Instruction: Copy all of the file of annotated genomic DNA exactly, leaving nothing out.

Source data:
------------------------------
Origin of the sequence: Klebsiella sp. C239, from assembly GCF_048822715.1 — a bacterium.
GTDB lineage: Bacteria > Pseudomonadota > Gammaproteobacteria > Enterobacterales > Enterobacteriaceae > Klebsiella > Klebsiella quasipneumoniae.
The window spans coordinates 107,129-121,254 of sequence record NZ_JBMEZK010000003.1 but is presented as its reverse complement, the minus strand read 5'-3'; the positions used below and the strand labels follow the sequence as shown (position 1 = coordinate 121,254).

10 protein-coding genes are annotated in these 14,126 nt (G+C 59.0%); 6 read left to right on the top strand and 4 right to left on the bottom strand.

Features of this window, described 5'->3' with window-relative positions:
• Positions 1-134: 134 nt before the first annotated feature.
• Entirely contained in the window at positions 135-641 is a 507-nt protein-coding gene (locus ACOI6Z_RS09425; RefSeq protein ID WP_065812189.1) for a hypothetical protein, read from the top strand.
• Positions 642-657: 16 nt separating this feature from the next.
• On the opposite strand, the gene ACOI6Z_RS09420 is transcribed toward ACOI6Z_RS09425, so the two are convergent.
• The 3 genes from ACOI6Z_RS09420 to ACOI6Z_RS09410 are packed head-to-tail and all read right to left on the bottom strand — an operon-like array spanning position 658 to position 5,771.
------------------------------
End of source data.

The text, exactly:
Origin of the sequence: Klebsiella sp. C239, from assembly GCF_048822715.1 — a bacterium.
GTDB lineage: Bacteria > Pseudomonadota > Gammaproteobacteria > Enterobacterales > Enterobacteriaceae > Klebsiella > Klebsiella quasipneumoniae.
The window spans coordinates 107,129-121,254 of sequence record NZ_JBMEZK010000003.1 but is presented as its reverse complement, the minus strand read 5'-3'; the positions used below and the strand labels follow the sequence as shown (position 1 = coordinate 121,254).

10 protein-coding genes are annotated in these 14,126 nt (G+C 59.0%); 6 read left to right on the top strand and 4 right to left on the bottom strand.

Features of this window, described 5'->3' with window-relative positions:
• Positions 1-134: 134 nt before the first annotated feature.
• Entirely contained in the window at positions 135-641 is a 507-nt protein-coding gene (locus ACOI6Z_RS09425; RefSeq protein ID WP_065812189.1) for a hypothetical protein, read from the top strand.
• Positions 642-657: 16 nt separating this feature from the next.
• On the opposite strand, the gene ACOI6Z_RS09420 is transcribed toward ACOI6Z_RS09425, so the two are convergent.
• The 3 genes from ACOI6Z_RS09420 to ACOI6Z_RS09410 are packed head-to-tail and all read right to left on the bottom strand — an operon-like array spanning position 658 to position 5,771.